Actually, it is a very simple phenomenon that allows to release the whole kinetic chain in a proper way and is a very important part of the SPC concept called the second (impact) compression.
In order to understand it well we must differ the two scenarios - a. compression phase that is aimed at the change of orientation (direction of movement) and b. compression phase that happens without the change of orientation (direction of movement). The first one of course happens between backswing and downswing, while the second one happens at impact when the whole kinetic chain is being released at the ball. The chain is the whole human body starting from the ground/feet ending on the arms/hands/clubhead. The release is just passing the stored energy to the more distal parts of the system and it is done via consequent stalling of former links in this chain - i.e. in order to pass the energy to the arms, the main body and the shoulder joint must stall.
But during downswing nothing can stall because the body is in constant rapid movement till the finish. So how to pass the energy to the arms ? Look at this photo sequence:
The ball position indicates vertically when the chain is being released correctly. It means that the lead shoulder should (hypothetically) stall at this line in order to let the distal limb and, consequently, the clubshaft and clubhead to release the energy and achieve the peak velocity. If the lead shoulder continues to move linearily to the target in a 2-D, the chain wouldn't be released at all.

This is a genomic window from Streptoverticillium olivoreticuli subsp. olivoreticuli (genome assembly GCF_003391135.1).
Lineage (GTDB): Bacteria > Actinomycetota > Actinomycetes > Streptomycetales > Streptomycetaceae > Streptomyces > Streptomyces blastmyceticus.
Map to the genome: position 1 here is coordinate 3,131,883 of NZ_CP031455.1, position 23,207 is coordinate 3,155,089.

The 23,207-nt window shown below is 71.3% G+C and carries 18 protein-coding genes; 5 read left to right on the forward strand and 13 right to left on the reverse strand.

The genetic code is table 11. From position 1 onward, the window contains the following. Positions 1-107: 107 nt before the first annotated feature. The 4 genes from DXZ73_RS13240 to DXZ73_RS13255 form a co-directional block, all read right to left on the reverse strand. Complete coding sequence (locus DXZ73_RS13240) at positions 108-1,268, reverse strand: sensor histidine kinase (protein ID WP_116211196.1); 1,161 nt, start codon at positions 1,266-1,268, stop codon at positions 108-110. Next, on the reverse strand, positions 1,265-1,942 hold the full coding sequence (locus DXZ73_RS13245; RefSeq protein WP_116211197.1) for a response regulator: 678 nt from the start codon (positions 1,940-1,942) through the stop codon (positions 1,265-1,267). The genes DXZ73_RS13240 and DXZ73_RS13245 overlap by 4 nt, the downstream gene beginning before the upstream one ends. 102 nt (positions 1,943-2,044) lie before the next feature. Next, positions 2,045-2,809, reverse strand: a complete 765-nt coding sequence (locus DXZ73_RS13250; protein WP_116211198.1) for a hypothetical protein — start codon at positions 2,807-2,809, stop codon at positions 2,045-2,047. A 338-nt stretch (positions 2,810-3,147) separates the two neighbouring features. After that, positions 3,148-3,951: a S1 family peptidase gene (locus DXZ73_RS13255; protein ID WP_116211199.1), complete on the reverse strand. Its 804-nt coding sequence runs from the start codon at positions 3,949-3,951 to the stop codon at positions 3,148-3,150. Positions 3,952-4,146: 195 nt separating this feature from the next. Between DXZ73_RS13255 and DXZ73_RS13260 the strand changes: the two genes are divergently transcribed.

However, if the lead shoulder, which must be still in rapid motion, stops to move horizontally and starts to move vertically up (say, on the red line up) in 3-D, so the chain must be released because its position in relation to the ball does not change in the horizontal 2-D sense - say, the ball "sees" the lead shoulder stalls completely.
So, as we can see, it is really a very simple physical phenomenon that allows the compression phase to occur without stopping the motion and without changing the orientation of the whole movement. Moreover, it guarantees automatically that the angular velocity of the clubhead (as the most distal part of the system) increases as per parametric acceleration phenomenon. The second (impact) compression phase:
After the trigger compression, the rear side uses the created momentum (say, as bouncing from a rubber wall) and the whole rear side takes the momentum and starts naturally to pull up, around and back creating torques in the joints from the ground up. Using the TC phase practically will leave no option for a golfer but utilizing the initially built momentum via the active rear side in the backswing. The rest is just a chain of unintentional events that everyone should dream of.